According to the mystical idea, there are four principal elements that can be distinguished and one that is indistinct. The distinct elements are earth, water, fire, and air. They are not elements in the sense in which a scientist would use this word, but rather according to the meaning that the mystic attaches to it. The indistinct element is the ether. All these elements are in the body of man, in his mind, and in his deeper self. The whole edifice of an individual existence is built by means of these five distinct elements. It is not necessary for a certain element which is predominant in one plane of existence, to continue to be so on all other planes. It is possible for harmony to exist between the elements that are predominant on the inner plane and those which are predominant on the outer plane. In short, it is according to the working of the different elements in one's being that one is responsive to the different colors which represent the different elements.

From the point of view of a mystic, yellow is the color of the earth, green or white the color of the water element, red that of the fire element, and blue that of the air element. If asked what color the ether element is, the mystic would answer gray, because by gray one may think of anything one likes. It is most interesting for a student of color to see that all colors are, so to speak, different shades of light. It shows that light itself has manifested in variety, in the form of many colors.

Another important question is that of line. Many lovers or students of art feel the great influence of a line, the effect that a line can have. A vertical line, a horizontal line, a curve, a circle, all make such a difference in the form. And the more one studies to what extent line makes a difference, the more one will find that the secret of all beauty is in the line. But it is difficult to say what form or what line is the right form or line, and man has to accept that what one cannot learn by study, intuition can teach.

The only explanation that one can give, from the mystical point of view, about the secret of line is that the effect of a certain line brings the inner and the outer planes of the human being into such a condition that, while he looks at the line, he is, so to speak, under the spell of that line. This can be understood through the secret of concentration: that every object man thinks about, even if only for a moment, has an effect upon his whole being.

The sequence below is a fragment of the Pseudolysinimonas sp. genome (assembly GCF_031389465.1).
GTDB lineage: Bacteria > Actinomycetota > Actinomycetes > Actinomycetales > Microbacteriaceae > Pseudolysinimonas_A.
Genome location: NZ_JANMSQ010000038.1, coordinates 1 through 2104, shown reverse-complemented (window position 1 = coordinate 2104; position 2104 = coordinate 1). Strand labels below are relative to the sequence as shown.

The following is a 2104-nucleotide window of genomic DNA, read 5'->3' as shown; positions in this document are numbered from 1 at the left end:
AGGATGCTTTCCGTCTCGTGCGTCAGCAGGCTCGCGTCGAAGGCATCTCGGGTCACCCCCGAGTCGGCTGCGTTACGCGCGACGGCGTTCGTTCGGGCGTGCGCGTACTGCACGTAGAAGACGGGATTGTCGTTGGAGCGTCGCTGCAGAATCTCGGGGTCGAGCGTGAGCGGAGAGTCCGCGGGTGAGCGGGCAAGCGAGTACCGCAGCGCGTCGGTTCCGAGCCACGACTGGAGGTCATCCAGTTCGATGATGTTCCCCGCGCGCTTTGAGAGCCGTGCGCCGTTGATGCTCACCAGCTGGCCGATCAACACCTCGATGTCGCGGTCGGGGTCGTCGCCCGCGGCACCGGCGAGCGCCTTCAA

There is a harmony of lines, and this is even more difficult and complex to understand than harmony of color, for the harmony of lines reaches deeper than the harmony of color. If a room is beautifully furnished with costly furniture, but these things are not kept in harmony according to the science of lines, we feel a kind of confusion in the room. It is the same with clothes. A dress may be very costly or beautiful in color, but if it lacks line, it lacks real beauty. Therefore, in art, line is the principal thing. It is the secret of art and of its charm, and only the artist who has conceived the beauty of line can express it in his art.

One aspect of art is shown when the artist tries to copy exactly what he sees. An artist is contemplative, and it is not a small thing to be able to copy the object exactly. Then the success of this artist is assured, because with all man's cravings for something new, what he really wants is something he has already seen. Is it not wonderful, is it not a great thing to be able to copy nature as it is, to produce in the soul of man that, which exists in nature?

A further aspect of art is the improvement on nature that the artist makes by exaggeration. The benefit of this art is more through attraction than impression. No doubt in this form of art the artist can fulfill his soul's purpose, but at the same time he may get far away from nature; and the further he goes the more he destroys the beauty of art, for nature and art must go hand in hand.

Art has still another aspect, and that is symbolism. Symbolism has not come from the human intellect, for it is born of intuition. The finer the soul, the better it is equipped in some way or other to understand symbolical ideas. A fine soul always dreams symbolical dreams and, when the soul becomes finer still, it can interpret the dream, understanding the meaning of symbolism. The artist who produces in his art a symbolical idea has learned it from what he has seen in nature and has interpreted it in his art. This is real inspiration. The finer the artist is, the finer the symbols he produces.

In every work of art one can observe three factors: its surface, its length and width, and its depth. However, I do not mean this in the literal sense of these words. The surface is what the picture itself is, the length and the width are the story that it tells, and the depth is the meaning that it reveals. Therefore, the best way of studying and appreciating the works of an artist is to take these three elements into consideration. Art is a very vast subject.

checked 18-Oct-2005